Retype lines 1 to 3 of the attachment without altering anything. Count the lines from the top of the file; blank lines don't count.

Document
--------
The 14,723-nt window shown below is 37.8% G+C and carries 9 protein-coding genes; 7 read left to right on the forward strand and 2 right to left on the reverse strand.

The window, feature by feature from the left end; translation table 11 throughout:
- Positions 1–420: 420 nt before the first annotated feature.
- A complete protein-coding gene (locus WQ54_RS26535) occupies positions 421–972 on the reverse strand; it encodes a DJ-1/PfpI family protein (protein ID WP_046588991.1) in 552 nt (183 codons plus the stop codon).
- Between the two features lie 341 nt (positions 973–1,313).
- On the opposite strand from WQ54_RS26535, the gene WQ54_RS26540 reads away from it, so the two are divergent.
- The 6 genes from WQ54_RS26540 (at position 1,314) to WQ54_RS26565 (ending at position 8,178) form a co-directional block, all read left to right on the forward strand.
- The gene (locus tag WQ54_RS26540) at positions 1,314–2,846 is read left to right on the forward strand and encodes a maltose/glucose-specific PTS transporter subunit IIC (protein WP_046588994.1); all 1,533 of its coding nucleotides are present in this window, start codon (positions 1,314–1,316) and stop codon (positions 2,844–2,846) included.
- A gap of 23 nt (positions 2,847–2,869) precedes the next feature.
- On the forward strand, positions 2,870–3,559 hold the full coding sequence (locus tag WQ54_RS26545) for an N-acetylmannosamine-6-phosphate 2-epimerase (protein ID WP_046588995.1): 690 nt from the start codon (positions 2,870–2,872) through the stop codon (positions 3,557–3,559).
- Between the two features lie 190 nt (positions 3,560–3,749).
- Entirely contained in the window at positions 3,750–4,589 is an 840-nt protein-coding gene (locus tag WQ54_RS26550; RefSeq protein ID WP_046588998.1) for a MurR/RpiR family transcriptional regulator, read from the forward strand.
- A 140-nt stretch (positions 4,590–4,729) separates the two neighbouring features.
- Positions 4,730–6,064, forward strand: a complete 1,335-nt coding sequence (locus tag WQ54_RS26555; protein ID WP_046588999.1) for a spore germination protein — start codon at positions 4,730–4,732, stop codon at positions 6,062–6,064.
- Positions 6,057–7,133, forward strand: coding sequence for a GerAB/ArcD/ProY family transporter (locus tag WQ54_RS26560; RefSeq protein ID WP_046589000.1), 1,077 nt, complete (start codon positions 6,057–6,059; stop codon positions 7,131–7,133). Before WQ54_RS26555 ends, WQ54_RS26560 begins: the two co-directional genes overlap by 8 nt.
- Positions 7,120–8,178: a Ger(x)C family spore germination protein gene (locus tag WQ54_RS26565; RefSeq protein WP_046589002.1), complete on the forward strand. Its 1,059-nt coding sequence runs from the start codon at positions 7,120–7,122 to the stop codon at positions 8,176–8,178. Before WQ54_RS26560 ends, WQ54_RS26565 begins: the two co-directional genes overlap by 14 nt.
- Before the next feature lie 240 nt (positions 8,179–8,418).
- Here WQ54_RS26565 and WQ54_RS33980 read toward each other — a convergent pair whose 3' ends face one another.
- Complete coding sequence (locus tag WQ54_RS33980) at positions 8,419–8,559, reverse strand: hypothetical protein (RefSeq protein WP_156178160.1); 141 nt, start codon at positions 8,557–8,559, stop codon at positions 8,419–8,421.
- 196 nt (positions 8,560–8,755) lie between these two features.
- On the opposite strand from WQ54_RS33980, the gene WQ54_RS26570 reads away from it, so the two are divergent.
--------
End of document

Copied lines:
The 14,723-nt window shown below is 37.8% G+C and carries 9 protein-coding genes; 7 read left to right on the forward strand and 2 right to left on the reverse strand.

The window, feature by feature from the left end; translation table 11 throughout:
- Positions 1–420: 420 nt before the first annotated feature.